As for Sanders himself, he gets far too little credit among some corners of Clintonland for his tireless campaigning on behalf of Clinton after the Democratic Convention. That said, one reason he gets so little recognition for this is that he continued waging far too aggressive a campaign against Clinton well after it was clear that he could not win. His hypocritical attempt to try to persuade superdelegates to nominate him over Clinton was not his finest hour. And he did far too little to push back on the statements being made by some of his most obnoxious supporters–a failure that served to give him, his campaign and his entire movement a black eye by association. The vast majority of Sanders supporters were and are not “Bernie Bros,” but the failure to corral the worst elements tarred all his supporters.

And, unfortunately, the divide did have a small effect on electing Trump. Now, it’s verimportant to note an enormous caveat here. First, the Sanders-to-Trump vote was far smaller than the Clinton-to-McCain crossover, the closest relevant data point. While only 10% of Sanders primary voters went to Trump, a full 25% of Clinton voters in 2008 went to McCain. An untold number of others may have stayed home. It’s also important to note that in many cases these may have been the same voters, for the same deplorable reasons. And no, voting for a man who explicitly wanted to go to war with Iran instead of America’s first African-American presidential nominee, Barack Obama, is in no way more morally justifiable than a vote for Trump in the ravaged Rust Belt.  Finally, in America’s terrible two-party system, there will always be voters who are unhappy with their final two choices, sometimes for contradictory or uninformed reasons. That, too, comes with the territory, and statistically third party and crossover voters will always get the blame in an adequately close election. Those who claim that Clinton only lost because of Sanders are mostly shameless hacks with no leg to stand on.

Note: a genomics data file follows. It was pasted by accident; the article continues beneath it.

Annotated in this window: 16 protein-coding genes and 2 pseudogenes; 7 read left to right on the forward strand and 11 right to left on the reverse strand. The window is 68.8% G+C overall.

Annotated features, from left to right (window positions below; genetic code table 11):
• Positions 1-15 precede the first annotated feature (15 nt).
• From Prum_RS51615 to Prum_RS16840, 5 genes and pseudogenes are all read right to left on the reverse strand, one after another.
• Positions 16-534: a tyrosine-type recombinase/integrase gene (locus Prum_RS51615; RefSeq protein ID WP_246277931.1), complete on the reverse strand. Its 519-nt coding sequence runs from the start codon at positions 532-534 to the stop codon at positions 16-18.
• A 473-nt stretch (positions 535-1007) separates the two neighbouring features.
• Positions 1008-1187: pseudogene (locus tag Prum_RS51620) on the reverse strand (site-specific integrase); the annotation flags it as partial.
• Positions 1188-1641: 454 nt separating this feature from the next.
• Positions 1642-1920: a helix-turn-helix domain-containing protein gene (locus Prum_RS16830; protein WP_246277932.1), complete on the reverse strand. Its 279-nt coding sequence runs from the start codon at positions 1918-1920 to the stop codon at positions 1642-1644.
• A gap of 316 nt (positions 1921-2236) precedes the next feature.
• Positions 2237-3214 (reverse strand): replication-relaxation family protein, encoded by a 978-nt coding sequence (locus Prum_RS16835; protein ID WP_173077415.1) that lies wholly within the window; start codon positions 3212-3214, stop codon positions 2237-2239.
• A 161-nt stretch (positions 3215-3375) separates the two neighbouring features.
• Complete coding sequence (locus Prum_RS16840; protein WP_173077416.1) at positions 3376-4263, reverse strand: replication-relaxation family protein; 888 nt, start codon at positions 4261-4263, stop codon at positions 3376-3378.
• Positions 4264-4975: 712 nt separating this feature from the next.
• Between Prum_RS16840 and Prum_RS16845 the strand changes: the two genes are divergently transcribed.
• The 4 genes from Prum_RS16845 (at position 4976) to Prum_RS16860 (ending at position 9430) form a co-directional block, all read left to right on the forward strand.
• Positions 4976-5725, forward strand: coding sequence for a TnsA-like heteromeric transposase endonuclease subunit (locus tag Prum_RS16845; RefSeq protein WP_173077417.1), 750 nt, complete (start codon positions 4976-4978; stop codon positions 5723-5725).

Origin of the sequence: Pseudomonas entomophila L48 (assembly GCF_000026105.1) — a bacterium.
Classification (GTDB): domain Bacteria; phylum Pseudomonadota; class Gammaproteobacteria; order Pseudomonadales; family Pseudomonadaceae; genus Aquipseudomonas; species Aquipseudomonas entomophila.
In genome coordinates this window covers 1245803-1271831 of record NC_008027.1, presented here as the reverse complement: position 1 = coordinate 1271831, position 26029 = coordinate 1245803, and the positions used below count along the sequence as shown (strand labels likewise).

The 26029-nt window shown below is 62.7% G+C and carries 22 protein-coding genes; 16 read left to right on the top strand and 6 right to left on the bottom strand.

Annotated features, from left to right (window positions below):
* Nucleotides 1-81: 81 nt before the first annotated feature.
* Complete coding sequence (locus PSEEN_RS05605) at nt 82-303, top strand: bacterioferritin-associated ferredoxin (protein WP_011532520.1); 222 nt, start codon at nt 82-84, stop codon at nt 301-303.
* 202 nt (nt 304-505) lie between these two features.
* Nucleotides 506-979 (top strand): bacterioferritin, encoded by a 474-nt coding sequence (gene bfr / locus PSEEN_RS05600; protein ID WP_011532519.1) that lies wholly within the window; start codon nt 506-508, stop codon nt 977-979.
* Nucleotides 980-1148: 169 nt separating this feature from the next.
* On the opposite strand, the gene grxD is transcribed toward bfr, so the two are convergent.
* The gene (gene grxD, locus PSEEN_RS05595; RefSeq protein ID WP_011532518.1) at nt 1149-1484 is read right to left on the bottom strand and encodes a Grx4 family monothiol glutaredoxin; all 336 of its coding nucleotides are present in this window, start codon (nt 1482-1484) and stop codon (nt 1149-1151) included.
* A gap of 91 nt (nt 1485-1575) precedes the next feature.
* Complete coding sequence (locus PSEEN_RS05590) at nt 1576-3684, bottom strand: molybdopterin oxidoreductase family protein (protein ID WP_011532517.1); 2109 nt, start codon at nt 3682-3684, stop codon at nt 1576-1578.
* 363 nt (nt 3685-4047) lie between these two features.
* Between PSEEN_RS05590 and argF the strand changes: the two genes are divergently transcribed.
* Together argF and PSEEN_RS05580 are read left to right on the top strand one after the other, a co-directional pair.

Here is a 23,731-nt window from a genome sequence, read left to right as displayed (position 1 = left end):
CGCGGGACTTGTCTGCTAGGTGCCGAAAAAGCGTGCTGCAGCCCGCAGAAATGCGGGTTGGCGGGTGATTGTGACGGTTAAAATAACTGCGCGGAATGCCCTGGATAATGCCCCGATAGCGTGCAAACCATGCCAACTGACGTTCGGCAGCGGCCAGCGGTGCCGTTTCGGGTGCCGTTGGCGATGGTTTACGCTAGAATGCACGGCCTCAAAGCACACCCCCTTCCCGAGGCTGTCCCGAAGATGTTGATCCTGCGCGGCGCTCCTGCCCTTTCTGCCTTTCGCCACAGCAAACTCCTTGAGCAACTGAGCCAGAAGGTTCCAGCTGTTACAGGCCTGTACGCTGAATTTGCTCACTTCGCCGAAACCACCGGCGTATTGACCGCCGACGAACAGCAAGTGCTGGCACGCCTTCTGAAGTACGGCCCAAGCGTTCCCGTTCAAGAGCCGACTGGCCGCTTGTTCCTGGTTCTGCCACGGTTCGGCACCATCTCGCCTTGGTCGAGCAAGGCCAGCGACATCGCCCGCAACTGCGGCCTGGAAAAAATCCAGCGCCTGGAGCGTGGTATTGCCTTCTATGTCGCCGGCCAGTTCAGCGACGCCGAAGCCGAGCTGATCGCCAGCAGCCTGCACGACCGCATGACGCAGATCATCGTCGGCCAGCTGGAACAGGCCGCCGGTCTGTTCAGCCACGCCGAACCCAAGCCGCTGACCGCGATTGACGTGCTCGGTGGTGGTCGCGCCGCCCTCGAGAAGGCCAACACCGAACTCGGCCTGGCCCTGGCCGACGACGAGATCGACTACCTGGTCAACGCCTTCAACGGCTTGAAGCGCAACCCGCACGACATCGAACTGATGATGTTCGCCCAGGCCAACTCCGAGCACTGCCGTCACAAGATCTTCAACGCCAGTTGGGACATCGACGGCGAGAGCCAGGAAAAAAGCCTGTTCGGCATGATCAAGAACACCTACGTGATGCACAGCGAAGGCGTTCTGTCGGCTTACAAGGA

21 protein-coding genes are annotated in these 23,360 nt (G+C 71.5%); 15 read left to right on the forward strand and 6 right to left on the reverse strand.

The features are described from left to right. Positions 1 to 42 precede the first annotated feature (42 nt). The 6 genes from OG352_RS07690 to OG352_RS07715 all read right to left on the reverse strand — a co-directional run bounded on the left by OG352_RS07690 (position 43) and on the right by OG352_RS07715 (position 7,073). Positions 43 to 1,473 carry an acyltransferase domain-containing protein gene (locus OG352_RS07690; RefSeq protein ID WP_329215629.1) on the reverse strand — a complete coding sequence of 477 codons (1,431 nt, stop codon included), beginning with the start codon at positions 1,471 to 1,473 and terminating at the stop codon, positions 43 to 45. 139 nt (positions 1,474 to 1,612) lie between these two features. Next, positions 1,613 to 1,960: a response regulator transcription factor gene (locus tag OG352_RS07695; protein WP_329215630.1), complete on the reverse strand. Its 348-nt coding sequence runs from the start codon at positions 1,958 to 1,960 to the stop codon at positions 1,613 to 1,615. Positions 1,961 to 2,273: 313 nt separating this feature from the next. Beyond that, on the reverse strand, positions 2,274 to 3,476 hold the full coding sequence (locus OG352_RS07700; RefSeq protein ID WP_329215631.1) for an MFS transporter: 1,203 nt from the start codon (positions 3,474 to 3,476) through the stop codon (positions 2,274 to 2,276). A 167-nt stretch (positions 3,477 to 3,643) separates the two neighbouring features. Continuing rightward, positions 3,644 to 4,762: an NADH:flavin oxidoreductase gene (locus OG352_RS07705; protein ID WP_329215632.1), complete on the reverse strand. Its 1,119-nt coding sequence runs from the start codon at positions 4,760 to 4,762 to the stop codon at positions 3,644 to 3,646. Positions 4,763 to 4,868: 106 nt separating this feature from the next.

That said, the election was close enough that switchers, crossovers and stay-at-homes did make a difference. And it’s entirely possible that 2020 will be just as close as well. Which means in turn that it’s incumbent on all sides of the Democratic divide to attempt to minimize their numbers as much as possible.

Both sides of the Democratic divide will need to be much smarter and more ethical this time around. The establishment will need to take pains to be as open and transparent to all sides, offering no favoritism to Biden, Sanders, Harris, Warren or anyone else. Progressives in general and Sanders supporters in particular, meanwhile, need to refrain as much as possible from making blustery and irresponsible claims about center-left proponents, and especially from saying things that may lead to supporters refusing to support the eventual nominee should they lose. The same goes, too, for much of the center left and its supporters.

In other words, while a strenuous debate about policy and tactics is healthy in a Democratic primary, at the end of the day everyone needs to be prepared to support the eventual nominee. Sanders supporters need to be prepared to back Biden or Harris if it comes to it, and Biden and Harris supporters need to be prepared to back Sanders or Warren if needed. The threat from the right is too great to do otherwise.

Trump and Fox News will attempt to exacerbate the left’s divides for their own purposes. Everyone on the left needs to think hard about that, and act more responsibly in 2020 than many did in 2016.

David Atkins

Follow David on Twitter @DavidOAtkins. David Atkins is a writer, activist and research professional living in Santa Barbara. He is a contributor to the Washington Monthly's Political Animal and president of The Pollux Group, a qualitative research firm.